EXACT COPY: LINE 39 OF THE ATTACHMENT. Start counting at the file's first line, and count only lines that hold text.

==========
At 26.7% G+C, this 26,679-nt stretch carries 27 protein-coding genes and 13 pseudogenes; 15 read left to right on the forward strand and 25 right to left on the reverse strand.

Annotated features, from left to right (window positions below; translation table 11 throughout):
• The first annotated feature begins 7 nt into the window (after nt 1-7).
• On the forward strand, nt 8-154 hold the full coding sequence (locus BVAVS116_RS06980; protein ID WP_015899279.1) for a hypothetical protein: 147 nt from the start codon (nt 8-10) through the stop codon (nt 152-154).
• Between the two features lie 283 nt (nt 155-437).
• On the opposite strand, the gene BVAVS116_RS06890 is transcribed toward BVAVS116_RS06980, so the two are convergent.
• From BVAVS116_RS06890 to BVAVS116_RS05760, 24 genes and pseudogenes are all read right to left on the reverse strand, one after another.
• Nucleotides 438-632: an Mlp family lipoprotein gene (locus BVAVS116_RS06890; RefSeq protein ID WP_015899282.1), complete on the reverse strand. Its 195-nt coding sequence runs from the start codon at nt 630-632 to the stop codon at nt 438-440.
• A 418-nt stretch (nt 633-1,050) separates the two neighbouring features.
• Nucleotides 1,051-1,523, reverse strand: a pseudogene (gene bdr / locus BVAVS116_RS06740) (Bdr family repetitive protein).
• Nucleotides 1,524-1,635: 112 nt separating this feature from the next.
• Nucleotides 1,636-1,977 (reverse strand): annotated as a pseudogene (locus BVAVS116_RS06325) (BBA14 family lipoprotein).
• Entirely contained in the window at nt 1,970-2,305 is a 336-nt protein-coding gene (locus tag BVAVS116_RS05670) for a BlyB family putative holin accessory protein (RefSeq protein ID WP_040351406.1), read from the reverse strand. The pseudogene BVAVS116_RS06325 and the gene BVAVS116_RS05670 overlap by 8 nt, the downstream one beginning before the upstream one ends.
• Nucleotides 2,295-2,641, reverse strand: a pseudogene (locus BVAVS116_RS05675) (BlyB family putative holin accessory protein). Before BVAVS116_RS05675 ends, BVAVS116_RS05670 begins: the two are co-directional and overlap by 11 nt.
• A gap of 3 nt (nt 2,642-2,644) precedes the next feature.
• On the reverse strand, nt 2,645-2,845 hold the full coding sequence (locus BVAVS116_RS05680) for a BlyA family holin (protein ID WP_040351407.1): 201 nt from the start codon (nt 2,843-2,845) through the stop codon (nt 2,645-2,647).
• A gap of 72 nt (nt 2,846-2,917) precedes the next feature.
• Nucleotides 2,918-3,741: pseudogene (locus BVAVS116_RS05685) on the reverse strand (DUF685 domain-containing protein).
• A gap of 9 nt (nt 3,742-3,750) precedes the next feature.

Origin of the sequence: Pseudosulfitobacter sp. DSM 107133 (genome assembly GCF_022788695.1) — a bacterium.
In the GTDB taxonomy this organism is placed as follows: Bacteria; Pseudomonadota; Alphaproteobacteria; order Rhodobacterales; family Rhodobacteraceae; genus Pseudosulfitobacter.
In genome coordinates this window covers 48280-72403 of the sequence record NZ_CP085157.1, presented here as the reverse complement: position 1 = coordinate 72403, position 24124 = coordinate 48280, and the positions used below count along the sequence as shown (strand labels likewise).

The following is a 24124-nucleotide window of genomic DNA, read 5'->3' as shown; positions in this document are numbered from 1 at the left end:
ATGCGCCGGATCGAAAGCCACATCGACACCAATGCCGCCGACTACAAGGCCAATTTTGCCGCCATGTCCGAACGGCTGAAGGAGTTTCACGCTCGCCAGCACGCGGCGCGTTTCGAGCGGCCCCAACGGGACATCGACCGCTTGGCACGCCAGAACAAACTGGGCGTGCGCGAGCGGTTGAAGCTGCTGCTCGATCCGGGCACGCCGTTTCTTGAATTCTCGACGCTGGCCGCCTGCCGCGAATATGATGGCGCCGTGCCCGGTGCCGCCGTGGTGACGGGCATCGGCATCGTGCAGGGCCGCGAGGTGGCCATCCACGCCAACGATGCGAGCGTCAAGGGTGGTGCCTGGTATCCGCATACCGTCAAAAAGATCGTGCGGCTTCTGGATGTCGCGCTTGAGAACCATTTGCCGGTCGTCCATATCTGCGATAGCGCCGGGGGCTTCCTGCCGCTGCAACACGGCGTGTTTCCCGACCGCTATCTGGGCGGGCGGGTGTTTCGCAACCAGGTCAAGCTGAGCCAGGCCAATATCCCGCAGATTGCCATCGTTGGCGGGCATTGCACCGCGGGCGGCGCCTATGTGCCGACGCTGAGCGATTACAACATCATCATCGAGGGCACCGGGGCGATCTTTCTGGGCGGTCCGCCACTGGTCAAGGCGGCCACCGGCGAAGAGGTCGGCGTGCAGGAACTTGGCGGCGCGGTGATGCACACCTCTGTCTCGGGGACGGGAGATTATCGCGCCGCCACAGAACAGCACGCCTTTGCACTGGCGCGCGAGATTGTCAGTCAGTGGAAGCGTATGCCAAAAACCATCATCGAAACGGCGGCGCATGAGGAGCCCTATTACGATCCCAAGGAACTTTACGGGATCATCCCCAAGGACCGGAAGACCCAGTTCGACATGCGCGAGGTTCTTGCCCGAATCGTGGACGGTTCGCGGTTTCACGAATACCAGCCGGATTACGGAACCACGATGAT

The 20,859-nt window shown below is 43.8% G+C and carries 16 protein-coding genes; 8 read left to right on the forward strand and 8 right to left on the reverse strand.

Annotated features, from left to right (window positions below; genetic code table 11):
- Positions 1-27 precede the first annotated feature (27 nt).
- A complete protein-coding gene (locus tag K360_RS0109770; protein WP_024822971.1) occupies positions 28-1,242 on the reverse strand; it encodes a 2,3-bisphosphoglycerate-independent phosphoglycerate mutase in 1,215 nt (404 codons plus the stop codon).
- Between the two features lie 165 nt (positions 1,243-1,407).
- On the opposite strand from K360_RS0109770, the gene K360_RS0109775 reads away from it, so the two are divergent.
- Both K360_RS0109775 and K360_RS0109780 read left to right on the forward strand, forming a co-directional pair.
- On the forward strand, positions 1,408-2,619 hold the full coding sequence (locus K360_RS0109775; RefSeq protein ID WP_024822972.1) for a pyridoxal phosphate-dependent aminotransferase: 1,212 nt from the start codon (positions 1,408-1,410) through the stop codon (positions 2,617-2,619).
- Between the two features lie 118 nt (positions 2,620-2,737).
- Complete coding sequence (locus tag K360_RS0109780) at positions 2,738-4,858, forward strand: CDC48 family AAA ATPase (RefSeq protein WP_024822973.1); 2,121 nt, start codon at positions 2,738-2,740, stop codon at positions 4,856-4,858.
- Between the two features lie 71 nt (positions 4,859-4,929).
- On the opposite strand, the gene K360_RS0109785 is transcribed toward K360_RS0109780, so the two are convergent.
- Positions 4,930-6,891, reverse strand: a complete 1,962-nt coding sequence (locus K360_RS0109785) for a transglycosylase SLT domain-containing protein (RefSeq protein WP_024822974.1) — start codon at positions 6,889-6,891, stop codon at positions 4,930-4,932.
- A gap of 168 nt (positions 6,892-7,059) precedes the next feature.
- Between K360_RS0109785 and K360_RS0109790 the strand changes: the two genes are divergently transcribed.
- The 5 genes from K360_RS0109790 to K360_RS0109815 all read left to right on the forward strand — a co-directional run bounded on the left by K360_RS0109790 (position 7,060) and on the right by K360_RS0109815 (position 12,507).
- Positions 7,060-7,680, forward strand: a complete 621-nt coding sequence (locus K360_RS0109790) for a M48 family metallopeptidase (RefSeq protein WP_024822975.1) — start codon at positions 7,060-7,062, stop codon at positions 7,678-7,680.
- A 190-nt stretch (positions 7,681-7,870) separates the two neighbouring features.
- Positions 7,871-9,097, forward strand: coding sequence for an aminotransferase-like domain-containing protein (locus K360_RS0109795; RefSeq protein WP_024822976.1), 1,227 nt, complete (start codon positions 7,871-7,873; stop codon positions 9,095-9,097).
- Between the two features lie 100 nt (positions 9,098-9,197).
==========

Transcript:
- Between K360_RS0109785 and K360_RS0109790 the strand changes: the two genes are divergently transcribed.